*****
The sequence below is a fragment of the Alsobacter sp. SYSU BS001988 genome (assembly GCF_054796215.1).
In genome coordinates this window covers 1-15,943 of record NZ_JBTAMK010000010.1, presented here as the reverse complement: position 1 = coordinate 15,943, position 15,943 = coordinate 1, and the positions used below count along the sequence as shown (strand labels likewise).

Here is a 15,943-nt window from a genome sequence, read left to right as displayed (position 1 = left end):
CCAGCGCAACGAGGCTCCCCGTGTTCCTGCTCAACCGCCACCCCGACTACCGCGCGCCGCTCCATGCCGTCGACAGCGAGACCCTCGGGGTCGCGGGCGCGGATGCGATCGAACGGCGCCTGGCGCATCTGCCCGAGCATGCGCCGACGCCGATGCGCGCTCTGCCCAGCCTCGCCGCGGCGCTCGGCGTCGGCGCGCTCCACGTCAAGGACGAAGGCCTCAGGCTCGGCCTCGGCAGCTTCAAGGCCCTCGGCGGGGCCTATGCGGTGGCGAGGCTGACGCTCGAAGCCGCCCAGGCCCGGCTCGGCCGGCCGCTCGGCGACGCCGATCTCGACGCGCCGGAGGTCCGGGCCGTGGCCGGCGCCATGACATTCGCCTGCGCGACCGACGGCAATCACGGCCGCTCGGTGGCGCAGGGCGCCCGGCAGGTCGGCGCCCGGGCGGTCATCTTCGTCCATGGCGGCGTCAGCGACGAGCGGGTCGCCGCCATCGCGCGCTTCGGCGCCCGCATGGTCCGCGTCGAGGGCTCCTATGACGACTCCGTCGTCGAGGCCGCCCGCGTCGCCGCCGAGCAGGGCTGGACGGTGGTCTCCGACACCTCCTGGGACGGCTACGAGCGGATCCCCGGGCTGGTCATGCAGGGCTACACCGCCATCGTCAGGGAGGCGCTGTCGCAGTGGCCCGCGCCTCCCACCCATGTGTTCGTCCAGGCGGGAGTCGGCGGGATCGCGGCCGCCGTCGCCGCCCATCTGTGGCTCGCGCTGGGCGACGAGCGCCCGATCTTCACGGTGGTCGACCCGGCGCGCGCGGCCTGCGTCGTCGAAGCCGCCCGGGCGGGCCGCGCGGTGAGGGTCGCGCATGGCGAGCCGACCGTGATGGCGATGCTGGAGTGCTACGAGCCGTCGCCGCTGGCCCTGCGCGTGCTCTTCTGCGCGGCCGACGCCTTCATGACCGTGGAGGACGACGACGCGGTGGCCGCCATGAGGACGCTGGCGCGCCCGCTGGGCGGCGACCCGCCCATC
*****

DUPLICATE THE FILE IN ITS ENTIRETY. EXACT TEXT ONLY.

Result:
The sequence below is a fragment of the Alsobacter sp. SYSU BS001988 genome (assembly GCF_054796215.1).
In genome coordinates this window covers 1-15,943 of record NZ_JBTAMK010000010.1, presented here as the reverse complement: position 1 = coordinate 15,943, position 15,943 = coordinate 1, and the positions used below count along the sequence as shown (strand labels likewise).

Here is a 15,943-nt window from a genome sequence, read left to right as displayed (position 1 = left end):
CCAGCGCAACGAGGCTCCCCGTGTTCCTGCTCAACCGCCACCCCGACTACCGCGCGCCGCTCCATGCCGTCGACAGCGAGACCCTCGGGGTCGCGGGCGCGGATGCGATCGAACGGCGCCTGGCGCATCTGCCCGAGCATGCGCCGACGCCGATGCGCGCTCTGCCCAGCCTCGCCGCGGCGCTCGGCGTCGGCGCGCTCCACGTCAAGGACGAAGGCCTCAGGCTCGGCCTCGGCAGCTTCAAGGCCCTCGGCGGGGCCTATGCGGTGGCGAGGCTGACGCTCGAAGCCGCCCAGGCCCGGCTCGGCCGGCCGCTCGGCGACGCCGATCTCGACGCGCCGGAGGTCCGGGCCGTGGCCGGCGCCATGACATTCGCCTGCGCGACCGACGGCAATCACGGCCGCTCGGTGGCGCAGGGCGCCCGGCAGGTCGGCGCCCGGGCGGTCATCTTCGTCCATGGCGGCGTCAGCGACGAGCGGGTCGCCGCCATCGCGCGCTTCGGCGCCCGCATGGTCCGCGTCGAGGGCTCCTATGACGACTCCGTCGTCGAGGCCGCCCGCGTCGCCGCCGAGCAGGGCTGGACGGTGGTCTCCGACACCTCCTGGGACGGCTACGAGCGGATCCCCGGGCTGGTCATGCAGGGCTACACCGCCATCGTCAGGGAGGCGCTGTCGCAGTGGCCCGCGCCTCCCACCCATGTGTTCGTCCAGGCGGGAGTCGGCGGGATCGCGGCCGCCGTCGCCGCCCATCTGTGGCTCGCGCTGGGCGACGAGCGCCCGATCTTCACGGTGGTCGACCCGGCGCGCGCGGCCTGCGTCGTCGAAGCCGCCCGGGCGGGCCGCGCGGTGAGGGTCGCGCATGGCGAGCCGACCGTGATGGCGATGCTGGAGTGCTACGAGCCGTCGCCGCTGGCCCTGCGCGTGCTCTTCTGCGCGGCCGACGCCTTCATGACCGTGGAGGACGACGACGCGGTGGCCGCCATGAGGACGCTGGCGCGCCCGCTGGGCGGCGACCCGCCCATC